The companions woke to a windy day which promised showers in the afternoon. They continued their journey and were approaching a mountainous area, but not like the jagged forms of the rockies. They were more like the aged and smoother forms of the Laurentian Mountains, whose shape was sculptured and rounded by the elements since their beginnings.
“Who is the Holy Ghost?” asked Meribah. “Or rather what is his purpose?”
“That’s the question, isn’t it? If water is wet, what is ice?” said Joel.
“The Holy Ghost’s role does seem to be smaller than God’s and Jesus’,” answered Meribah.
“Why ‘The’ Holy Ghost?” asked Marc. “If He is part of God, then He should have a name. If people called me ‘The’ all the time I’d feel less than human, or less than God, whatever the case.”
“I always thought of The Holy Ghost… How about we call him Frank? I always thought of Frank as more of a state that God gives to people. Like he gives a piece of himself to us, so that we are touched by The… Frank. The Buddhists have Nirvana, the Christians have Frank,” Joel surmised.
“I think Frank is a Francine,” said Lily winking at Meribah.
“That follows what my priest used to say,” said Marc walking in back of everyone else. “Not about Francine, but what Joel had said. I remember once he said that the apostles were touched by Francine and from then on they could be understood by everyone, in all languages. He also had this story of a little boy that he had talked to. He had asked the boy who the saints were, and the boy thought about it for a second and said, ‘The saints are the people who the light shines through.’ Well, Father Lemieux was a little taken aback at the boys spiritual insight and asked him what he meant. The boy pointed up to the stained glass at the top of the church wall and said again, ‘who the light shines through.’ Perhaps it’s because of what the boy said, or because it was an innocent boy who said it, but to me The Holy Ghost is that little piece of innocence that is in all of us, and when we are doubly touched by God that innocence and love grows. And maybe that’s when the light shines through saints.” The three listeners had slowed their walking and faced Marc trying to absorb all that he had said. “So to me, Francine is the light that shines through the saints.”
The day wore on, and rain showers started to fall gently to the ground. Not much was said after Marc had finished his Holy Ghost theory. They now approached a boy who lay back in a hammock strung between two large maple trees. He was off to the right of the road, which climbed deeper into the ancient mountains. The peculiar point was that the rain, which had at that time rendered everyone wet, was not falling near the reclined boy.
“Hello, travellers? I haven’t had travellers to talk to in well over two thousand years. David,” said the boy extending his had to Marc.
Marc shook his hand and introduced everyone. The rain had not stopped, but had stopped landing on them while they were in David’s company.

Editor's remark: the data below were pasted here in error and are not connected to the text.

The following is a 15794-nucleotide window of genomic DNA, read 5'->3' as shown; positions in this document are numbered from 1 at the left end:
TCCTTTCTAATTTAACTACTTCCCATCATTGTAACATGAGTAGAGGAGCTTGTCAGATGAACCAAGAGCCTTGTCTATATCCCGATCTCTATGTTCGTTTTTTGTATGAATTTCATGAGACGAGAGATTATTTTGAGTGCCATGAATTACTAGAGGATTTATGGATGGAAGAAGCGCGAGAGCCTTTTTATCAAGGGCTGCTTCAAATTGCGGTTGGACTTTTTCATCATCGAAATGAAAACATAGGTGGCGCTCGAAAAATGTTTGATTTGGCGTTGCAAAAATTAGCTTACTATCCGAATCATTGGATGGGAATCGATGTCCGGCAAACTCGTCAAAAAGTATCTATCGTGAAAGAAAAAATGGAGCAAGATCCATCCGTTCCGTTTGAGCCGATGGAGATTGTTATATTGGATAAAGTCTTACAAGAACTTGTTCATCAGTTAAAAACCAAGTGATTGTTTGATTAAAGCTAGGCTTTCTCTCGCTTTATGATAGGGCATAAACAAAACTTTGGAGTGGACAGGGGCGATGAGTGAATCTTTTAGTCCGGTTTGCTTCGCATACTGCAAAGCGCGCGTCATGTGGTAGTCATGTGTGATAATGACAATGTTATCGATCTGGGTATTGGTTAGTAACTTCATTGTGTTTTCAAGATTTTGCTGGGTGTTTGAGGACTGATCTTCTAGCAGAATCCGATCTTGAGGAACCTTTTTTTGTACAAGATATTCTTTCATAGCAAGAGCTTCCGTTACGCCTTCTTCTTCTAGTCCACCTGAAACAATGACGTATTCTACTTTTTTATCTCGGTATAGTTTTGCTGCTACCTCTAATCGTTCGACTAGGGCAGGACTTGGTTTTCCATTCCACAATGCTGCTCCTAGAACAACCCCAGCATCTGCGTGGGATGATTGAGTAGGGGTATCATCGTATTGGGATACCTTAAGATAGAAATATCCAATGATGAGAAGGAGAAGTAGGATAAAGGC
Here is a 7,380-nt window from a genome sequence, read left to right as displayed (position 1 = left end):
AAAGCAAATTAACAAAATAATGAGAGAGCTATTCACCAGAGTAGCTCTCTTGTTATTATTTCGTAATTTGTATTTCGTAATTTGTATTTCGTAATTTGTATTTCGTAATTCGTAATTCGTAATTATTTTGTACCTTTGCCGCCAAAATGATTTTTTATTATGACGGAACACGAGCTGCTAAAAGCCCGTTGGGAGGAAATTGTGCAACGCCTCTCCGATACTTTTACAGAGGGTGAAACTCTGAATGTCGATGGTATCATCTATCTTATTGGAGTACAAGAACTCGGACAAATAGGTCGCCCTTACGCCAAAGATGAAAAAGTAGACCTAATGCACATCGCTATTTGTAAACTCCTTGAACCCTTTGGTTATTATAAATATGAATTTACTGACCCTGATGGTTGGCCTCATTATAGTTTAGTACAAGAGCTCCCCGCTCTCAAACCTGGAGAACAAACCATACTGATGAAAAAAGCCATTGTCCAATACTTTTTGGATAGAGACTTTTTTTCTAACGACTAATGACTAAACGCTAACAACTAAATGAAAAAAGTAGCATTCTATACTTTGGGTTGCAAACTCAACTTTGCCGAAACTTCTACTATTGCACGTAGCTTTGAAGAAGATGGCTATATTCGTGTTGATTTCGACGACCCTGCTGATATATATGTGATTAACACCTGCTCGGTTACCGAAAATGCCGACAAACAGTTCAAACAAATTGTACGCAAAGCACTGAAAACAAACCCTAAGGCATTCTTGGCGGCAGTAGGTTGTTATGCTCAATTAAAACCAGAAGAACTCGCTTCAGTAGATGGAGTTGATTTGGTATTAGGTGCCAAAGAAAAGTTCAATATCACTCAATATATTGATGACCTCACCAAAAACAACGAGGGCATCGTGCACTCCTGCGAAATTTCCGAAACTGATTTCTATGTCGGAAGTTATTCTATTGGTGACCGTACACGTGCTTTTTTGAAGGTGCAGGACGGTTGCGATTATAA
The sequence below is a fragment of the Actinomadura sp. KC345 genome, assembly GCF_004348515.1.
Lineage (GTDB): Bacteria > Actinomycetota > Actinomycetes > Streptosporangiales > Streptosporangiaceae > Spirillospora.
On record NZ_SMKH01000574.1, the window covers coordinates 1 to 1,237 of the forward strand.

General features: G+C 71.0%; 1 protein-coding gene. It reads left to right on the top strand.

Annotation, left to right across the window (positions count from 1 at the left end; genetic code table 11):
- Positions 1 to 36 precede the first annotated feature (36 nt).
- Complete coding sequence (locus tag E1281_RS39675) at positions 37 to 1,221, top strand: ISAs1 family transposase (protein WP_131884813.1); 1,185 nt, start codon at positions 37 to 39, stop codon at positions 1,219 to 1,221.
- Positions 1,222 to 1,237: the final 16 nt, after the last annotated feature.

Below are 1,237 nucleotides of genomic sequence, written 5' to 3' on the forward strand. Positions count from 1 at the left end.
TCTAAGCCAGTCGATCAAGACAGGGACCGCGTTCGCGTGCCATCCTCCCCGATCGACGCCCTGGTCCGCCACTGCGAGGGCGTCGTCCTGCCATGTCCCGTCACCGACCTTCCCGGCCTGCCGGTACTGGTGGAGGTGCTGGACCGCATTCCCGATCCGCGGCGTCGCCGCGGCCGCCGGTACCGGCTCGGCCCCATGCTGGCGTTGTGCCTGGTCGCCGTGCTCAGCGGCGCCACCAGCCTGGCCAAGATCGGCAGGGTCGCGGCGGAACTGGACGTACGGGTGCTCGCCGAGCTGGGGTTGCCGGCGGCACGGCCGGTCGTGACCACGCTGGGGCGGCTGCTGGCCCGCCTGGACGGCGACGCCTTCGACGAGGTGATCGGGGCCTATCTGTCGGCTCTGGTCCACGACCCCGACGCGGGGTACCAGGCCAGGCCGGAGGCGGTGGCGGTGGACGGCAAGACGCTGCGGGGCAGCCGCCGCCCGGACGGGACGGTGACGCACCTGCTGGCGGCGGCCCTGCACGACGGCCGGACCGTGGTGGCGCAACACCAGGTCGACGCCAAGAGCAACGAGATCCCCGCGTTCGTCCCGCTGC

“Why are you out here alone?” asked Meribah.
“No, I’m not alone. I’ve all of God’s creations around me.” David took the hammock down. He then sat down and motioned for everyone else to do so. “No. Here, I am not alone, but at the same time I do not have people ordering me what to do.”
“You sound like someone who has been made to do things against his will,” remarked Joel.
“You mean a slave don’t you?” asked David to Joel. Joel nodded embarrassed. “Well you’re right, I was a slave. I and my people built pyramids, I only worked on one personally but you get the idea.”
“And now you’ve turned your back on man and his cruel societies to live alone in the mountains?” asked Meribah.
“No, no. Nothing that dramatic. I came here, where I decide when to work, when to sleep, when to wake. Where I make all the decisions. And I just haven’t decided to work yet. Maybe someday.”
“Which pyramid did you work on?” asked Marc.
“I’m not quite sure. I never knew what they called it, but we… We called it the Life Taker. Many good men died working on it and in the end. I joined them.” David smiled and leaned back against his tree.
“So what do you do here, with God’s creations?” Marc asked.
“Sleep mostly, sometimes I walk and stop to eat berries. Once a week I move my hammock to a new location. A new environment stops things from getting boring.” David stretched his arms. “Sometimes animals will come by and talk to me.”
“Well it sounds very pleasant to me. I envy you,” said Lily.
“Yup, and so you should.” David made himself more comfortable, yawned, and said, “Night.” A second later he was asleep.
“Maybe we should join him.” Joel looked up at the clouds. “It is getting dark, and the rain isn’t going to let up. If he can block the rain while he’s awake, he should be able to do it while he’s sleeping.”
“I’m in,” said Lily.
“I’m game.” Marc lay down under the other maple tree.
“Like I have a choice,” complained Meribah.